• @serhio. I did. Thrice. You ask to determine whether or not a particular string is contained in the string array. This is how you do it. If this isn't what you need, please fix your question. – Vilx- Oct 12 '10 at 18:10
  • Just change the array from test to myStrings and this answer will work. How does it not work for you? – Chris Dunaway Oct 12 '10 at 18:11
  • Oh, wait, .NET 2.0. Well, same thing, just change the delegate syntax. OK, if you REALLY want it, I'll update my answer. – Vilx- Oct 12 '10 at 18:11
  • @Chris Dunaway - Why VB? – Vilx- Oct 12 '10 at 18:33
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    @Chris Dunaway - Actually he didn't. Check the edit history. Some other guy for reasons unknown added the VB.NET tag. OP removed it. – Vilx- Oct 12 '10 at 18:39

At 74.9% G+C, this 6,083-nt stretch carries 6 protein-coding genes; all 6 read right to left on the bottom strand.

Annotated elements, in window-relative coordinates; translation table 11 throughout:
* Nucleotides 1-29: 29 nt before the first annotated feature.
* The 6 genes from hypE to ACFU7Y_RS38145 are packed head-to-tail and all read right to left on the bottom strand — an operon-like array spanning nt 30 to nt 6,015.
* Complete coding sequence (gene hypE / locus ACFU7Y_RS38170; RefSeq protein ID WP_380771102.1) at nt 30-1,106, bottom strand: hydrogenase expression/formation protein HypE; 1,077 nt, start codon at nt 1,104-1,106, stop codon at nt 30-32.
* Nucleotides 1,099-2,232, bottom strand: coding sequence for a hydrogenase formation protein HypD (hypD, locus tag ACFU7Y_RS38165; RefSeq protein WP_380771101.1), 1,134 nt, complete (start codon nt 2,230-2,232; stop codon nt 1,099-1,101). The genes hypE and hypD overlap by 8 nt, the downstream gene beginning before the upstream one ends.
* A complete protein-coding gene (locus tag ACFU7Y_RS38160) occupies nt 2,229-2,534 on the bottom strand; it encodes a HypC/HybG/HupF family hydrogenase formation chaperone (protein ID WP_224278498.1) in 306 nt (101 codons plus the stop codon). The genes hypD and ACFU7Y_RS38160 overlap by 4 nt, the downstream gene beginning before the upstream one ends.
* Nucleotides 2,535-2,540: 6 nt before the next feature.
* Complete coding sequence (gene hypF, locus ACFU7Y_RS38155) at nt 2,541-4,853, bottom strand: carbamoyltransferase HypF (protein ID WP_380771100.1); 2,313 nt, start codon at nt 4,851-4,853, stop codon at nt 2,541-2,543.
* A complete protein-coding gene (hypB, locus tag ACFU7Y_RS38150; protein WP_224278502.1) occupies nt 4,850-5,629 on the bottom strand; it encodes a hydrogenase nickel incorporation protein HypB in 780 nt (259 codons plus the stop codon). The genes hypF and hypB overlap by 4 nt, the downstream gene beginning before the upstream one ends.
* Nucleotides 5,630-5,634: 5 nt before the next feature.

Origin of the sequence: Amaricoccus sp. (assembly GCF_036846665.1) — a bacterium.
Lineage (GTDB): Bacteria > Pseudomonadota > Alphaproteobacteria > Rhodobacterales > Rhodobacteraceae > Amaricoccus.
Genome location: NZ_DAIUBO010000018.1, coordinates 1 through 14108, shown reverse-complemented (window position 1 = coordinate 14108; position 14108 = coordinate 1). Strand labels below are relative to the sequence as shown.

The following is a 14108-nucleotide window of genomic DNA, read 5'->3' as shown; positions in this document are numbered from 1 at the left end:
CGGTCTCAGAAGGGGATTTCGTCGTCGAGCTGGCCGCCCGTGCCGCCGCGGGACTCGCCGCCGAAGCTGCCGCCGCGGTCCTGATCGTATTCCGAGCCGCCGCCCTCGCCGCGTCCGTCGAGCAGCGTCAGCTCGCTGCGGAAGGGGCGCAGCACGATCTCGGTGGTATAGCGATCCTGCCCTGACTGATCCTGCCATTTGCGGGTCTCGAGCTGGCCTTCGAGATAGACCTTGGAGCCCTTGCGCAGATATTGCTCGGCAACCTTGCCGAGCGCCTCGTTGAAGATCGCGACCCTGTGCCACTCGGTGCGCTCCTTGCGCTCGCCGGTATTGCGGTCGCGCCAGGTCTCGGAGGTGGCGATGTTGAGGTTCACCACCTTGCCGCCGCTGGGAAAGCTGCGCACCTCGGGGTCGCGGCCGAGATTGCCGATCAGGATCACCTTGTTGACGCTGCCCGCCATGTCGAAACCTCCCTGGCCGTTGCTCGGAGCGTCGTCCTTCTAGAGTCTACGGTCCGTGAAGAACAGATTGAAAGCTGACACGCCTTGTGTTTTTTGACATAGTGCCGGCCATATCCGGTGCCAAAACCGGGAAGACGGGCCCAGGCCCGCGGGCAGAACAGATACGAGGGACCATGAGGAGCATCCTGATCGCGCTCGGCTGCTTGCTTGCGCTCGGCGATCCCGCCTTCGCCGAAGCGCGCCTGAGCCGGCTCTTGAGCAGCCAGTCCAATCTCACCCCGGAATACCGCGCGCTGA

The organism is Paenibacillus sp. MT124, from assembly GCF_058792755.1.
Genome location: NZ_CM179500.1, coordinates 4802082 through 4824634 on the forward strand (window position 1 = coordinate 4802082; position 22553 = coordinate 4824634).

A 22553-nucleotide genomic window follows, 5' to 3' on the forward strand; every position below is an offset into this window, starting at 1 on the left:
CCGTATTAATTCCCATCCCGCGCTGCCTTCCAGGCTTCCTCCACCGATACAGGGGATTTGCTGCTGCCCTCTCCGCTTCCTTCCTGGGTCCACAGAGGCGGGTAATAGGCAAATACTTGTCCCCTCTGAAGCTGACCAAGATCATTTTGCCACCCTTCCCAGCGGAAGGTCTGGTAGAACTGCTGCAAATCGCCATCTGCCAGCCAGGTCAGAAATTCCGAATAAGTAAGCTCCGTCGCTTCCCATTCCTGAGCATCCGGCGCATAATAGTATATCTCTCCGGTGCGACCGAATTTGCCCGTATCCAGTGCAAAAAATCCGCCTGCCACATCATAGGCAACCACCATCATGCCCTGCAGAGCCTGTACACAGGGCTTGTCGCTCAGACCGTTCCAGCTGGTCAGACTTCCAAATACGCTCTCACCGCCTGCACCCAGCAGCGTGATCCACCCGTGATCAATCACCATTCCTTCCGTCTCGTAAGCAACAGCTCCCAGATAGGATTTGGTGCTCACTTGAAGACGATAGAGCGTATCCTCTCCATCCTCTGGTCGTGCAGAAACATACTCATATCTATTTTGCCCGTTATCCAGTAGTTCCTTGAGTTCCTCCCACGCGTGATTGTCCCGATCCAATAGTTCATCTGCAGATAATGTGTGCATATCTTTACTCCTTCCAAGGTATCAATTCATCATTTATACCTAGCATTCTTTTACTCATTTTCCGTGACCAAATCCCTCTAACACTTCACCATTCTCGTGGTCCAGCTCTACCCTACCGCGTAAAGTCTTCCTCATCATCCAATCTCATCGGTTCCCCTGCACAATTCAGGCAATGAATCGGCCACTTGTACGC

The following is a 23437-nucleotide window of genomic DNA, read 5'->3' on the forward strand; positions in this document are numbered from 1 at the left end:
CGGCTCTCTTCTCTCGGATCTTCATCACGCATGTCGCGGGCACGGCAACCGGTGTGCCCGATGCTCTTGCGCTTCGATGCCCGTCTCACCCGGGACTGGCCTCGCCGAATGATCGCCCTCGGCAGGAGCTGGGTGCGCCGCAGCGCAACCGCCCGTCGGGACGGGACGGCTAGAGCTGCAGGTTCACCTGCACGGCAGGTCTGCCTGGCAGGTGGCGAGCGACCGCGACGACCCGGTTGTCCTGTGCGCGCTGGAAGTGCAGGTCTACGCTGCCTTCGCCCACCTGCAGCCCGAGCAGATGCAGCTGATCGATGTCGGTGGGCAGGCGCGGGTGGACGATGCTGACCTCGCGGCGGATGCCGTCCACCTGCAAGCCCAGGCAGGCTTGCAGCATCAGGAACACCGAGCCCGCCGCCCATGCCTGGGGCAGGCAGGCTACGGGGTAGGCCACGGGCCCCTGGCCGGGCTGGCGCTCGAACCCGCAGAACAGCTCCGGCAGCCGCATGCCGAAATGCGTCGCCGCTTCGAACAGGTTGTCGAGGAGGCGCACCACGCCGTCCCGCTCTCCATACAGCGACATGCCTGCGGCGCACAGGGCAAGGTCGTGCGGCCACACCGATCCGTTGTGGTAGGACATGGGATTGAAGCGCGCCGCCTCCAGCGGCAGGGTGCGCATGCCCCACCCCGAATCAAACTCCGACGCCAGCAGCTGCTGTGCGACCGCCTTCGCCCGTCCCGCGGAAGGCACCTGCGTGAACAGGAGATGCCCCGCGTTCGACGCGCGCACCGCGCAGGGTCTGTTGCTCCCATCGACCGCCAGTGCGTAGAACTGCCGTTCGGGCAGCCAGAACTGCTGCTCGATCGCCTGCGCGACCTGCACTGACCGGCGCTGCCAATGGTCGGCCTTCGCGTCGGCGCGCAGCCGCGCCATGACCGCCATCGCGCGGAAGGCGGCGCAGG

Here is almost the exact same question on msdn. Find String in String Array As others have said you really have two options: 1) Use a list for easier checking 2) Loop through your array to find the string


you can use Array.BinarySearch as described below.

 string[] strArray = GetStringArray();
        string strToSearch ="test";
        Array.BinarySearch(strArray, strToSearch);

How about this:

Sub Main
    Dim myStrings(4) As String
    myStrings(0) = "String 1"
    myStrings(1) = "String 2"
    myStrings(2) = "testValue"
    myStrings(3) = "String 3"
    myStrings(4) = "String 4"

    Dim test As String = "testValue"

    Dim isFound As Boolean = Array.IndexOf(myStrings, test) >= 0

    If isFound Then
        Console.WriteLine("Found it!")
    End If
End Sub

This should work for .Net 2.0 and VB.Net.

  • 1
    The OP's issue is that it's not .NET 2.0 compatible with the lambdas. – Ahmad Mageed Oct 12 '10 at 18:13
  • If the OP is using VS2008 then they can use lambdas when targeting .NET 2.0. – onedaywhen Mar 11 '15 at 9:02

I assume you want to check if any elements in your array contains a certain value (test). If so you want to construct a simple loop. In fact I think you should click here.